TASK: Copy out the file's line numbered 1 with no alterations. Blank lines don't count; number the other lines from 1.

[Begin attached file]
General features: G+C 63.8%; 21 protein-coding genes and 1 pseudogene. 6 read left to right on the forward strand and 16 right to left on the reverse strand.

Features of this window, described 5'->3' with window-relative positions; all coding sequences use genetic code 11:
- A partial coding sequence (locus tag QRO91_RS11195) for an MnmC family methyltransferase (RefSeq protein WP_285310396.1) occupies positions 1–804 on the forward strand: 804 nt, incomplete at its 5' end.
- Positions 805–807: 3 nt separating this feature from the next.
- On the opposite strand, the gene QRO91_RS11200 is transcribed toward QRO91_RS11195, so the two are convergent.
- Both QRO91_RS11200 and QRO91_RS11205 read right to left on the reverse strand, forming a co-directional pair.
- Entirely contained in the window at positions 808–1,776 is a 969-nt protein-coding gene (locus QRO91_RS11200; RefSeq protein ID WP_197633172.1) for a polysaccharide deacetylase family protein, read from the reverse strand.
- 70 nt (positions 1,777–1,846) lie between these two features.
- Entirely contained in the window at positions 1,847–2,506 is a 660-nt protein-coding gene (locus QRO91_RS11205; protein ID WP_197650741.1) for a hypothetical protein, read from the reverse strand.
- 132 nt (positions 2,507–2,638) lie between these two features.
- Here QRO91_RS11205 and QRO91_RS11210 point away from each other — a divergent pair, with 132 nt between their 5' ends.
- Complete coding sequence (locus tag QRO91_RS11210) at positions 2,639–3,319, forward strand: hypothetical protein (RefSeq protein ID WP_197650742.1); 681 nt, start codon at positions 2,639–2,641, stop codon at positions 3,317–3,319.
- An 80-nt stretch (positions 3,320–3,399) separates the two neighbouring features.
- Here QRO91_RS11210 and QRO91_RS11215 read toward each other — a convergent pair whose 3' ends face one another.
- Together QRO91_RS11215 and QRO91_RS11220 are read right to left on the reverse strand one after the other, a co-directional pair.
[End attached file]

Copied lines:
General features: G+C 63.8%; 21 protein-coding genes and 1 pseudogene. 6 read left to right on the forward strand and 16 right to left on the reverse strand.